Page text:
Dr. Spitzer responded, continuing his theme of the dangers of the DSM-5 Task Force’s policy of secrecy:
APA and DSM-V:
By Robert L. Spitzer, MD
July 2, 2009
The debate over DSM-V has unfortunately taken an ugly turn with the APA leadership suggesting that Dr. Frances’s and my motivation for critiquing DSM-V is financial. People familiar with this controversy might recall that it all began when I asked Darrel Regier if I could look at the minutes of DSM-V Task Force meetings so that I could keep up with the ongoing process. He explained that he could not do this because of confidentiality agreements that all DSM-V participants have been required to sign. Because of my strong belief that DSM has been and should always be a completely open process, I started my effort to get APA to change its ways. Read Dr Frances’ commentary on DSM-V and the APA’s response For brevity’s sake, I will limit my comments regarding APA’s response to Dr Frances’ commentary to the core issue of transparency. APA continues to maintain the empty rhetoric that the DSM-V process is the “most open and inclusive ever”…
And the rest is history – a three year long debate ensued, often contentious, about the whole process. Those three articles were all published in one week in the month following the APA Annual Meeting in San Francisco. That was quite a week! Here are a few good references about the ongoing story
[A Moment of Crisis in the History of American Psychiatry, Inside the Battle to Define Mental Illness, DSM-V: Getting Closer to Pathologizing Everyone?].
[A Moment of Crisis in the History of American Psychiatry, Inside the Battle to Define Mental Illness, DSM-V: Getting Closer to Pathologizing Everyone?].
In the three years since that week in 2009, a lot has happened. It’s no longer a rhetorical conflict that involves a handful of psychiatrists – it involves the entire specialty of psychiatry, the other mental health professions, the psychopharmaceutical industry, the clinical research industries, the medical reimbursement industry, and help seeking patients far and wide. Of course, Drs. Spitzer, Frances, and Kupfer didn’t cause the conflict any more than the Archduke Francis Ferdinand and his Assassin caused World War I. Their differences were just a focal point for something much bigger than all of them. But as is the case in such situations, the something-much-bigger tends to get submerged in the bluster that follows.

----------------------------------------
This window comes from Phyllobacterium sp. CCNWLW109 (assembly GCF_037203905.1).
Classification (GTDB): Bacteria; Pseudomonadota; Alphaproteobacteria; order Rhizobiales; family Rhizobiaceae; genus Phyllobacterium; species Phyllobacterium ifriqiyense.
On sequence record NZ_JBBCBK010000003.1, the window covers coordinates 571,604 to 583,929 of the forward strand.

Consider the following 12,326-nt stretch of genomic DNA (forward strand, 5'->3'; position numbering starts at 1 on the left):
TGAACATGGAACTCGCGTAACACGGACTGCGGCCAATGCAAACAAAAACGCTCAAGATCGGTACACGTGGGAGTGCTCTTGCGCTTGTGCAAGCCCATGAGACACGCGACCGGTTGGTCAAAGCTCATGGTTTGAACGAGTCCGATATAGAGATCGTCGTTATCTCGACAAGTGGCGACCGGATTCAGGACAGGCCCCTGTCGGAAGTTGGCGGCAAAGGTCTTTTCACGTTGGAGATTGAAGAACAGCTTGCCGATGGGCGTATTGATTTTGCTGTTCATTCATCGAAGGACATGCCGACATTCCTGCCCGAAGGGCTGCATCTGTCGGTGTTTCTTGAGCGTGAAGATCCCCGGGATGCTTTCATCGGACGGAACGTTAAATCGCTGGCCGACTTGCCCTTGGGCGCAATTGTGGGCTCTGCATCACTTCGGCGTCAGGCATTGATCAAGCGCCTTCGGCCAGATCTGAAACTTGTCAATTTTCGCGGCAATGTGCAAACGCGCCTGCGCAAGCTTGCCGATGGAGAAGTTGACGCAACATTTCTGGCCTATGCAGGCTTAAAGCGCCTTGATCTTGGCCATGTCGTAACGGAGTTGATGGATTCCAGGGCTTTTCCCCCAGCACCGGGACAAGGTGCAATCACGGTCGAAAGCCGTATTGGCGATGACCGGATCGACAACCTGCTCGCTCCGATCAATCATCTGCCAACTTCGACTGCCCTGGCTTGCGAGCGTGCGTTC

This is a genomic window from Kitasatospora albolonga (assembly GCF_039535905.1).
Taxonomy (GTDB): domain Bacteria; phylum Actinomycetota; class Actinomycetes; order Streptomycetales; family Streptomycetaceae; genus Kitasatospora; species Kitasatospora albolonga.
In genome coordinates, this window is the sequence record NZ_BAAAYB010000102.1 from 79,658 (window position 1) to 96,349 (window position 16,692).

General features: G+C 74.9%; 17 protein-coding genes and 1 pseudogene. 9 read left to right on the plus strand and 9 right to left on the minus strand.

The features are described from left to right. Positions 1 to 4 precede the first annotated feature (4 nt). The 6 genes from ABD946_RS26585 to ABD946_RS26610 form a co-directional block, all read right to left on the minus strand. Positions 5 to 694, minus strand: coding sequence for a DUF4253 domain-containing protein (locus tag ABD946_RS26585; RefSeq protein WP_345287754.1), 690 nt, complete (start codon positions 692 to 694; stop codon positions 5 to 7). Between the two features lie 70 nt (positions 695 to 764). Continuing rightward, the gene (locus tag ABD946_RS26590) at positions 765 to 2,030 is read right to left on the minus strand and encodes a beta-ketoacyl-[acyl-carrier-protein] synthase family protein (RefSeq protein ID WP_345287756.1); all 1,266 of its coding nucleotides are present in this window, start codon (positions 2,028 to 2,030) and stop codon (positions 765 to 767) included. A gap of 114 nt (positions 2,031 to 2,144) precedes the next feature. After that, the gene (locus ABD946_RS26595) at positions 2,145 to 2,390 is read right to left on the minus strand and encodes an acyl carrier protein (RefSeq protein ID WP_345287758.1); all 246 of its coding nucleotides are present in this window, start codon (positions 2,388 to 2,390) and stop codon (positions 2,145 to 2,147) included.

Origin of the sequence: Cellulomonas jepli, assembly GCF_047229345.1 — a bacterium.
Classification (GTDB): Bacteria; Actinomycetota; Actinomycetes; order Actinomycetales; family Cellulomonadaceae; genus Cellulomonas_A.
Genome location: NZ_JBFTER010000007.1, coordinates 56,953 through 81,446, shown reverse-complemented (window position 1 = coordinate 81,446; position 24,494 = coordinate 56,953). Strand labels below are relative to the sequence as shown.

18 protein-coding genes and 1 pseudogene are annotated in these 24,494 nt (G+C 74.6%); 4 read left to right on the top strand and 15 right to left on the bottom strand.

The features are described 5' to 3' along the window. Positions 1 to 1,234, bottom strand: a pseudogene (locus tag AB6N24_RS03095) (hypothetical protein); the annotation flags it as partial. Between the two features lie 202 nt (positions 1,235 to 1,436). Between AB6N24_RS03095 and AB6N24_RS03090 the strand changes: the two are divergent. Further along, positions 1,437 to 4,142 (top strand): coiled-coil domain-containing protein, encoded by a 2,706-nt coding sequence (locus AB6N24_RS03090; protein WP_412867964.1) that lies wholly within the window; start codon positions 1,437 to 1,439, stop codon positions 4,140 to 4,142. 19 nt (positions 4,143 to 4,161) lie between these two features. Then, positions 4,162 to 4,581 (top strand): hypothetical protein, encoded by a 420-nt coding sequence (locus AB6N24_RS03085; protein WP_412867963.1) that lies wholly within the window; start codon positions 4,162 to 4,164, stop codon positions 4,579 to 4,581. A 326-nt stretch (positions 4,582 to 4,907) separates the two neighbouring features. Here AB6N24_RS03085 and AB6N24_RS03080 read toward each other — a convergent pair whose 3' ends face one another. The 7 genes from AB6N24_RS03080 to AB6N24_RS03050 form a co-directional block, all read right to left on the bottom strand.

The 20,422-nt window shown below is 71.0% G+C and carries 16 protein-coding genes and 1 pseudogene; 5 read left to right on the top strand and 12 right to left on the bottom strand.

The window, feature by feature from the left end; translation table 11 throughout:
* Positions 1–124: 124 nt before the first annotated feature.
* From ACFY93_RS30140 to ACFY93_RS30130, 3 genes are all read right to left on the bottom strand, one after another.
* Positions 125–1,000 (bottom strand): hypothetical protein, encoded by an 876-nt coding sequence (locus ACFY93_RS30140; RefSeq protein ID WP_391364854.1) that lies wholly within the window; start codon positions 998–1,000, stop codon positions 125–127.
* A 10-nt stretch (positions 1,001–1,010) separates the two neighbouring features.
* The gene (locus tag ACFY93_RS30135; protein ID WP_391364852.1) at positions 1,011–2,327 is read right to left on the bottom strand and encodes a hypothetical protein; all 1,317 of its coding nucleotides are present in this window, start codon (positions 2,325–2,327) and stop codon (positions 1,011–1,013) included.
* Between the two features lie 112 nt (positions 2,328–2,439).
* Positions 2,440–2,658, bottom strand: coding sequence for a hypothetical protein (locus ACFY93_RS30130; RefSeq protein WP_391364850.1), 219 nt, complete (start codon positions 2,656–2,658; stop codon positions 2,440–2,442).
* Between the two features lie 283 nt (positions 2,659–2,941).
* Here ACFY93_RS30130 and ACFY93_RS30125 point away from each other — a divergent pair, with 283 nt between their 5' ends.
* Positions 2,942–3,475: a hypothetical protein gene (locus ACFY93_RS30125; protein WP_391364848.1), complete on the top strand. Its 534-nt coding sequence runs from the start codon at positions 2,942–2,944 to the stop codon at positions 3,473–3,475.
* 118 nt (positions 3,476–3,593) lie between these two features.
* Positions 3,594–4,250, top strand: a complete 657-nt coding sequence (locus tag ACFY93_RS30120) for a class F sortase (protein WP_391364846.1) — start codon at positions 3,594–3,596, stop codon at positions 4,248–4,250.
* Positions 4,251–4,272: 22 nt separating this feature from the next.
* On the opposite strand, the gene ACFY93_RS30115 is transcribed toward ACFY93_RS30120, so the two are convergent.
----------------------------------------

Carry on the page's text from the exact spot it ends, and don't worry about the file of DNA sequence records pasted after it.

Dr. Spitzer got mad first, and the thing that made him mad was the secrecy [and the process] of the DSM-5 Task Force. Dr. Frances agreed with him about the secrecy, and didn’t care much for the process either, but he stayed out of the fray until he heard the kind of thing the DSM-5 Task Force was thinking about adding eg the Psychosis Risk Syndrome. That played into his own concerns about medicating kids. Then he got mad too and spoke out. Why was that the last straw for him? Speaking of last straws, why did I get so noisy around that same time myself? I wasn’t in these guys league, having been an early casualty in this same DSM-III Revolution – not really on the other side but close enough for government work. I was five or six years retired, thinking little about psychiatry. But in the summer of 2009, two things happened. I started seeing patients as a volunteer and did a review of psychopharmacology as part of that. And I continued to read about Senator Grassley’s investigation into psychiatrists in high places who were crooks – one of whom was the Chairman of a Department I’m still a part of. I’d lived with the dramatic changes in psychiatry after leaving academia and adapted. I’d had a fine career, though it felt a bit like being in exile.
I know what made me so angry. I found out what Dr. Frances and Spitzer couldn’t possibly not have also known – that all was not as it appeared. Corruption was prevalent in our ranks, our literature, and our treatment recommendations to patients. I’m guessing that’s a part of why the secrecy bothered Dr. Spitzer and the Psychosis Risk Syndrome bothered Dr. Frances, among the other things they knew about because they’d been DSMers. They knew that the current directions in psychiatry had opened to door for rampant corruption and they were both aware of a coming crisis [the one we're in right now]. Did Drs. Kupfer and Regier know too? Were they part of the problem? They would’ve had to put cotton in their ears and wear dark glasses not to know.